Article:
Reasons to Start a No-Till Garden

By Heather Knoll

Produce harvested from a minimal disturbance community garden. Photo by Heather Knoll

In recent years, no-till gardening, also known as minimal disturbance gardening, has gained popularity among gardeners. This method, which sets aside the conventional practice of tilling the soil, offers a number of benefits for the plants, the environment, and the gardener who would love to spend less time digging and more time enjoying the garden.

At its core, no-till gardening is about mimicking and working with nature rather than against it. Instead of turning over the soil, disturbing the delicate network of microorganisms, mycorrhizae, and insects, no-till gardeners opt for a gentler approach. No-till gardening keeps the soil’s natural structure intact, fostering a healthy environment for plant growth. This results in improved soil health and increased fertility over time.

No-till gardening helps to limit erosion and soil compaction, two common issues in traditional gardening practices. When soil is tilled, its structure is destroyed, leaving it vulnerable to erosion by wind and water. The undisturbed soil in a no-till garden is better able to resist erosion, preserving topsoil and preventing nutrient runoff.

Another benefit of no-till gardening is its ability to sequester carbon. Tilling releases carbon stored in the soil into the atmosphere, contributing to greenhouse gas emissions. By keeping the soil undisturbed, no-till gardening helps to lock carbon in the soil.

No-till gardening also offers benefits to the gardener. Instead of spending hours turning over the soil, no-till gardeners can focus on planting, mulching, and nurturing their plants. There are several different methods that fall under the no-till, or minimal disturbance gardening umbrella:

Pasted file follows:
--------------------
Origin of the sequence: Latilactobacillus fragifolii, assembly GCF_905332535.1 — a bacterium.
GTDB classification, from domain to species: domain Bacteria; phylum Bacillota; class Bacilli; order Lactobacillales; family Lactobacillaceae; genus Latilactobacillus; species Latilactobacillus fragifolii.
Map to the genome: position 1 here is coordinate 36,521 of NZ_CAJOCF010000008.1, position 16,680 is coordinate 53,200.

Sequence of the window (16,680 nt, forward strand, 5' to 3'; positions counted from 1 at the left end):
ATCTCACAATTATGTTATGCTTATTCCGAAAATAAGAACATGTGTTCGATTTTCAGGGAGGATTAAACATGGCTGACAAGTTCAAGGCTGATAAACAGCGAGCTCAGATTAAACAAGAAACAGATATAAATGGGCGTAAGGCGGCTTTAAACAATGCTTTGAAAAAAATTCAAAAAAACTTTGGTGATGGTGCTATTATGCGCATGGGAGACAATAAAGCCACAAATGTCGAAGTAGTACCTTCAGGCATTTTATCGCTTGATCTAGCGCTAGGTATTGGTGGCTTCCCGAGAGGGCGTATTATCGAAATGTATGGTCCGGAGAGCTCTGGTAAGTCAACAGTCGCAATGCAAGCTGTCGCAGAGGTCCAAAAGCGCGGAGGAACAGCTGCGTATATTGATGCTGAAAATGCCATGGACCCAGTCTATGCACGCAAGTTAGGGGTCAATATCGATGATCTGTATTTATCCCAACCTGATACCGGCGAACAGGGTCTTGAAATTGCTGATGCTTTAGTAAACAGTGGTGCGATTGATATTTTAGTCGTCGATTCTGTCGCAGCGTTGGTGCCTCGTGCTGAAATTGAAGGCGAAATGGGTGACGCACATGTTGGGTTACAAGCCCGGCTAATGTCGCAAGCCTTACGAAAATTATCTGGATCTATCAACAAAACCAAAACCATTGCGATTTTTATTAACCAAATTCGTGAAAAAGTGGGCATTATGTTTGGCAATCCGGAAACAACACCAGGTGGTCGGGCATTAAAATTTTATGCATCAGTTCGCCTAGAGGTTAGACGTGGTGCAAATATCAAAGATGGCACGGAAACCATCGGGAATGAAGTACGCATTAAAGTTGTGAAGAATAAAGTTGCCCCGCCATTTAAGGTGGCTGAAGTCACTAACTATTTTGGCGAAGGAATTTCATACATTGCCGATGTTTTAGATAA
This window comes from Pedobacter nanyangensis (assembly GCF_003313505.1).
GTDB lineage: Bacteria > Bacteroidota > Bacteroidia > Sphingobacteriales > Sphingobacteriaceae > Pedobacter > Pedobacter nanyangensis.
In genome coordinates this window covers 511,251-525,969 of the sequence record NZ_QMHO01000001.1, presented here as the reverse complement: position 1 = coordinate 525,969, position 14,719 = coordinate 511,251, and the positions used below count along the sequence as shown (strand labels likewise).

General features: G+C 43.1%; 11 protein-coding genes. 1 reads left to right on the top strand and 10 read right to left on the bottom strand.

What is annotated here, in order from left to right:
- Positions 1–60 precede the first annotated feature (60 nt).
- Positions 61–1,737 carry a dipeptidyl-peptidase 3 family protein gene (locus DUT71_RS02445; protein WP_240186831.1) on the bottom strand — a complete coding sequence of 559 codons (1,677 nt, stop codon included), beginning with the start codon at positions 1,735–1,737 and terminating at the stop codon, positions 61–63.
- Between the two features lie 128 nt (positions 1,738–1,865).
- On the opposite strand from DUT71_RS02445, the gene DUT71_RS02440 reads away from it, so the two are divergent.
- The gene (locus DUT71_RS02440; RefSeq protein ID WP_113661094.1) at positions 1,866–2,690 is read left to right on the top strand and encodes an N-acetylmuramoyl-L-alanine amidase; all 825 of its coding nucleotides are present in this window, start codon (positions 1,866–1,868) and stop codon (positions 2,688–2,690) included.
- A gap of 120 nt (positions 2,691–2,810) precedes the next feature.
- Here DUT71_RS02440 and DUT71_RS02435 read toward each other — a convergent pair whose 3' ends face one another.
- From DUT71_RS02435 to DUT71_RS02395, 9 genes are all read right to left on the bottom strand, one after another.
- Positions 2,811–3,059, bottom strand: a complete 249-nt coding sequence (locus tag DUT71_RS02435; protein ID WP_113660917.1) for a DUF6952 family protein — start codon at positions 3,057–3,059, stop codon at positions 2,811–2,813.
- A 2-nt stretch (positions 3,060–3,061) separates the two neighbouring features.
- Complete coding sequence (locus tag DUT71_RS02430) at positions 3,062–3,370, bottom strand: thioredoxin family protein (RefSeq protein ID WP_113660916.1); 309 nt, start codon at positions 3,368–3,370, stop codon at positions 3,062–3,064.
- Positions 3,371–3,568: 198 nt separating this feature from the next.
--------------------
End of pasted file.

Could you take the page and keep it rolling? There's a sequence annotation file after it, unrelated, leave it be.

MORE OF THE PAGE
1. The “No work” method was developed by Ruth Stout, known as the “Mulch Queen.” This method involves mulching heavily with straw and other garden debris such as weeds and fallen leaves. The mulch acts as a physical barrier to weaken or prevent weed growth while also breaking down over time and feeding the soil. This method is best used when transforming an established garden into a no-till system, rather than starting a new garden bed, as it can take a bit of time for difficult soils to become workable with this system.
  2. The “No Dig” method is a great way to begin a new garden, although it will also work well in an established garden. This method was developed by Charles Dowding, and involves putting down a thick layer or two of cardboard to suppress weeds followed by 6-8 inches of well-aged compost. Plants are then grown directly in the compost. More compost is added to the top of the bed each year, replenishing the soil fertility and also raising the bed height over time.
  3. The “Back to Eden” method was developed by Paul Gautschi, and involves mulching with thick layers of wood chips. Similar to straw mulch, the wood chips slowly break down to feed the soil while also suppressing weed growth. This method is somewhat controversial due to the fact that wood chips can leach nitrogen from the soil. However, as long as wood chips are added to the top of the garden bed and not mixed into the soil below, the nitrogen that is tied up during the decomposition process is very minimal and, over time, nitrogen in the garden bed is built up as the wood chips break down into soil.

No-till gardening is not without its challenges, and it may take time to see the full benefits. However, over a few growing seasons you’ll enjoy the benefits of a healthy thriving garden and more free time to enjoy it.

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